Open-source software opens business doors for web development companies

Every week Techvibes republishes an article from Business in Vancouver newspaper.

This article was originally published in issue #1048 – Nov. 24 – 30, 2009.

The marketing phrase “your one-stop shop” is frequently used by web-development companies that promise to take care of everything from website design and marketing to e-commerce for prospective customers.

And while many businesses are succeeding in offering a range of services using a plethora of development platforms, Appnovation Technologies is taking a contradictory approach.

Led by Arnold Leung, its 23-year-old CEO, Appnovation has made a point of offering few services – namely website and application development – and using few development platforms.

After three years of business, the approach appears to be working: Appnovation is profitable, it posted $1 million in revenue last year and on track to generating $1.5 million in 2009.

That compares with $600,000 in 2007.

The company has hired four employees in the last four months and is planning to hire another three developers in the next six months, which would bring its headcount to 23.

“I’ve never really done the technical work myself,” admitted Leung, whose role as the youthful head of one of Vancouver’s fastest-growing web developers is doubly impressive considering that Appnovation is the second company he has founded.

“I’m always thinking about how do we grow the company, how do we scale and [hire] more people?”

Appnovation’s success is partly related to the emergence of open-source software (OSS) in the mainstream web- development community.

Compared with pay-for-use content-management technology like Microsoft Corp.’s SharePoint, OSS platforms are free and can be easily customized by programmers.

The City of Vancouver has launched a program in which much of its data is accessible to everyone. It’s also replacing many of its applications with ones powered by OSS.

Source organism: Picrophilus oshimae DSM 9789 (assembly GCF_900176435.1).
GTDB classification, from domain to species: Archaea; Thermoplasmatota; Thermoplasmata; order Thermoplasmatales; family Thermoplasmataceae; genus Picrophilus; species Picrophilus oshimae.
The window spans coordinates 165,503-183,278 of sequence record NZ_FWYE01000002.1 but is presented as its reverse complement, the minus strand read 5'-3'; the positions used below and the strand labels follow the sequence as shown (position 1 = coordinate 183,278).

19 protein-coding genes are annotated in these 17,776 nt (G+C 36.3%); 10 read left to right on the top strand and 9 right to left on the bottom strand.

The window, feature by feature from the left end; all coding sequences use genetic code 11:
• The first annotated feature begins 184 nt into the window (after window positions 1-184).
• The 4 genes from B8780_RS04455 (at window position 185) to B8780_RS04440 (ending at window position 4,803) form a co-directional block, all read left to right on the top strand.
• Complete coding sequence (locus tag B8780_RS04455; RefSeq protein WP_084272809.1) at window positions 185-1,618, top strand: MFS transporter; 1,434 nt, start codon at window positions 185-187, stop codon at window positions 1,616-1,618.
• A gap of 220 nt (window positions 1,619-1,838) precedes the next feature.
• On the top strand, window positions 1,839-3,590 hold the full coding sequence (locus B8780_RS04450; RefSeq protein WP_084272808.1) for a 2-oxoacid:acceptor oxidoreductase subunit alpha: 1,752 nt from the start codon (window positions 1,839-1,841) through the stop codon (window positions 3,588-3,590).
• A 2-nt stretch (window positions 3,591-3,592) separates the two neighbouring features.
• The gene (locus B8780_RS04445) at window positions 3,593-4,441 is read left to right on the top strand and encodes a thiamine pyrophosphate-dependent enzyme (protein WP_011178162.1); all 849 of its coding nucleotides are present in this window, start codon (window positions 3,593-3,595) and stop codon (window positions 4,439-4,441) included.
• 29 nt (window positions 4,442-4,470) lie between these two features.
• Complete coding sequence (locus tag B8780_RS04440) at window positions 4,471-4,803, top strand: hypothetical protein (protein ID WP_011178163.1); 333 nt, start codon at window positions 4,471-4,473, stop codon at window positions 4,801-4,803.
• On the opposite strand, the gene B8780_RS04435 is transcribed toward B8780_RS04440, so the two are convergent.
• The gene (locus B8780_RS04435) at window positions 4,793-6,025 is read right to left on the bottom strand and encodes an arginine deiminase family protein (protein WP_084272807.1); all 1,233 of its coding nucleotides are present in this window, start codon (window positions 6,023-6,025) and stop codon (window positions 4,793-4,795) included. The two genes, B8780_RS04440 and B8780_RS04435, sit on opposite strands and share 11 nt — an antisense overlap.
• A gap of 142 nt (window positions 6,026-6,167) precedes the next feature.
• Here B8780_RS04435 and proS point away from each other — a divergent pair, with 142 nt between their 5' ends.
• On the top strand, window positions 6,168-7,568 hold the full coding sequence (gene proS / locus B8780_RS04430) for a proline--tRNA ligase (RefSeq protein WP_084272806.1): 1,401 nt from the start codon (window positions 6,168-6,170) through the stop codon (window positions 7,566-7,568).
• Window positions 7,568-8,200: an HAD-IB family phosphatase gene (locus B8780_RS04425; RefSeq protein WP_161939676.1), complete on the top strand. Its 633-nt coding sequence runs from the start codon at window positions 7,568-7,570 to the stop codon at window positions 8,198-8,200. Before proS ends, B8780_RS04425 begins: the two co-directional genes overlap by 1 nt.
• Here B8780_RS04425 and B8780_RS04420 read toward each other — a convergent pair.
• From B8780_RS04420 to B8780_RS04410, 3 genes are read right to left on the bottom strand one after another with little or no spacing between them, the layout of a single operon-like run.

Appnovation initially worked solely with Drupal, one of the most widely used OSS platforms – particularly among media companies and non-profit groups.

The company has since adopted the iPhone development platform to create mobile applications. It also recently became among the first Vancouver companies to partner with Alfresco Software Inc., the developer of Alfresco, the newest emerging OSS.

Leung organized Vancouver’s first Alfresco night in Vancouver on November 12.

He is also a co-founder of VEF Momentum, an event that’s under the umbrella of the Vancouver Enterprise Forum but dedicated entirely to Vancouver’s youngest entrepreneurs.

While Appnovation is adopting new development software, don’t expect it to expand the number of services it offers.

“Most firms don’t want to focus on one thing, because they think they’ll expose themselves to a lot of risk,” said Leung.

“What we find is the opposite.”

Among Appnovation’s larger Canadian clientele are Sage North America and the Canadian Cancer Society.

The company developed the website for a division of NBC Universal that operates a Spanish-language TV network and websites for many non-profits, including Institute for the Future, Public Agenda and Conservation International.

Appnovation also partnered with Vancouver’s Work at Play Ltd. to develop parts of MTV Networks’ virtual online world, Virtual MTV.

Work at Play has a minority stake in Appnovation and, like Appnovation, has built a successful business on the shoulders of OSS.

It recently hired four employees, bringing its headcount to 25, and plans to open an office in Los Angeles next February.

Its revenue more than doubled in 2008 to $2.2 million and, according to David Gratton, Work at Play’s founder, it’s having another “record” year.

“There’s open-source software that nobody uses and that carries a lot of risk,” said Gratton. “But in popular open-source software like Drupal you can get a bug fixed in seconds. If it’s a Microsoft product you have to write a bug report [and] you have to wait for the next [fix] release.”

The company’s real expertise is in building social-media applications and the front-end of websites where user engagement is key.

The two companies regularly team up: Work at Play handles the visuals and engagement side of application and web design while Appnovation takes care of the technical back-end.

Work at Play doesn’t leverage OSS as a marketing tool, but Gratton noted that clients like the software because it’s cost effective. OSS is free of the licensing fees associated with proprietary software.

Said Gratton: “The fact that [clients] don’t have to pay a $1 million-plus licensing fee for the content-management system we’re [using] makes us attractive right off the bat.”